Ukraine finally gained its independence in 1991, following the collapse of the Soviet Union. Many desiring closer relations with the West, the population began the Revolution of Dignity (also known as the Maidan Revolution or the Ukrainian Revolution), leading the Ukrainian parliament to oust pro-Russian strongman president Viktor Yanukovych on 22 February 2014. In response, on 25 February 2014, Russia rolled armored personnel carriers into the Ukrainian city of Sevastopol, invading under the guise of “protecting Russian interests in the city.” It marked the beginning of Russia’s 21st century military aggression against Ukraine. Ukraine has remained steadfast and strong throughout Russia’s near decade of occupying the Crimean Peninsula. Patriots continued to fight Russia and defend Ukraine in the War in Donbas and have never stopped in their quest to reclaim Crimea.

Nearly 8 years later, on February 24th, 2022, Vladimir Putin’s forces invaded Ukraine under the guise of denazification and supported by baseless claims that NATO was planning an invasion of Russia. Russia’s latest invasion of Ukraine has left millions of displaced, dead, and wounded Ukrainian children, women, and men. It is impossible to find justification of any kind to support the actions taken by Russian forces and Wagner Group mercenaries, sending conscripts and prisoners off to the front lines as cannon fodder. These fighters are being put through a human meat grinder that has so far killed or wounded more than 200,000 of their comrades. Wounded, amputated, and disfigured fighters are being bandaged up and sent back to the front lines under threat of execution if they resist or refuse.

But the Ukrainian people have stood strong. They have banded together and are facing the Russian threat head-on. Solidarity among Ukrainians from all walks of life has become a hallmark of the resistance to the oppressor. Labour unions have also stepped up to support Ukrainians in this time of war. An International Labour Organization report on the crisis explained that

with 90 per cent of construction workers out of work in Ukraine, the Construction and Building Materials Industry Workers’ Union (PROFBUD) has found new ways to help its members and the rest of the population survive the hostilities.

Since the onset of the Russian aggression, PROFBUD mobilised to support its members and Ukrainian workers: it launched new services including humanitarian assistance and provided shelter and medical support for internally displaced persons (IDPs), providing 505,000 bednights in trade union facilities since the beginning of March [2022]. It has also given financial assistance to unionised workers, 30,000 of them having not received a salary since the end of February [2022].[9]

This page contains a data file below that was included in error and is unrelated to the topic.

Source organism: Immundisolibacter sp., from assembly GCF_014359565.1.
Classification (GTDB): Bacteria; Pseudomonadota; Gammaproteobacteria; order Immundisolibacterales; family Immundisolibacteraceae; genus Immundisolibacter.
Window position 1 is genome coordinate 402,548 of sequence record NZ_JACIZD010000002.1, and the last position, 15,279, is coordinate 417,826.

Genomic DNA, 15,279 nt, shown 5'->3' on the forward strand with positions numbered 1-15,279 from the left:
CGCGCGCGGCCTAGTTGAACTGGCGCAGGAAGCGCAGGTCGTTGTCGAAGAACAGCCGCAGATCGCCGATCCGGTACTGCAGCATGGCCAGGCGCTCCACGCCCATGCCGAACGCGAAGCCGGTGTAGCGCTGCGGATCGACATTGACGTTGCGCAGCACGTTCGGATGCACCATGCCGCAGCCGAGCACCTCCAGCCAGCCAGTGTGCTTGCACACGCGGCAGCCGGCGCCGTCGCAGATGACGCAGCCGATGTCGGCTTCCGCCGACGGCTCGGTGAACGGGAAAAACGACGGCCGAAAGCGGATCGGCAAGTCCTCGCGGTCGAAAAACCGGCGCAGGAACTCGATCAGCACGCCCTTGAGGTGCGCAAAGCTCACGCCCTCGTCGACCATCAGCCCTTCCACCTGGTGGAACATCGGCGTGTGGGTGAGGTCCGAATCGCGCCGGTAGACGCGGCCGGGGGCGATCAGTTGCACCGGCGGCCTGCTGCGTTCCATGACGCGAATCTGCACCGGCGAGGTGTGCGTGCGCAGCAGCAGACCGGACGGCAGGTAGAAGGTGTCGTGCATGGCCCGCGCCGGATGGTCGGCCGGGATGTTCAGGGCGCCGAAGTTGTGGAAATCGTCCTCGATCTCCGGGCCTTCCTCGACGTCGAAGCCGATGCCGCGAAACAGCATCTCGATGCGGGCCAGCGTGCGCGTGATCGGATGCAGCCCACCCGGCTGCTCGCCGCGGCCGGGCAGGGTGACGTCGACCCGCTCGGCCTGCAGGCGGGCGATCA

The American Federation of Labour & Congress of Industrial Organizations (AFL-CIO) noted that

Since the onset of the conflict, union members from the Confederation of Free Trade Unions of Ukraine (KVPU) and the Federation of Trade Unions of Ukraine (FPU) have mobilized in large numbers, remain united behind their elected government’s efforts to manage the war and continue to make valiant sacrifices to defend the nation. However, in return, Ukraine’s government is now moving to break the unions’ power and take away crucial workers’ rights that are central to upholding its democracy.[10]

Despite the efforts and sacrifices made by unionized labour, the Ukrainian parliament passed Law 5371 on August 17, 2022, removing “rights for workers at small and medium-sized companies.”[11] The law will remain effective as long as the country is under martial law. Instead of labour code protections, employees at firms of up to 250 “will now be covered by contracts they negotiate [themselves] as individuals with their bosses.”[12] Law 5371 is a rare misstep by a government under attack, defending the Ukrainian democracy upon which its own legitimacy rests. While defending Ukrainian democracy, Parliament must defend collective bargaining rights, a hallmark of a functioning democracy, or else they aid in the Russification of the Ukrainian economy.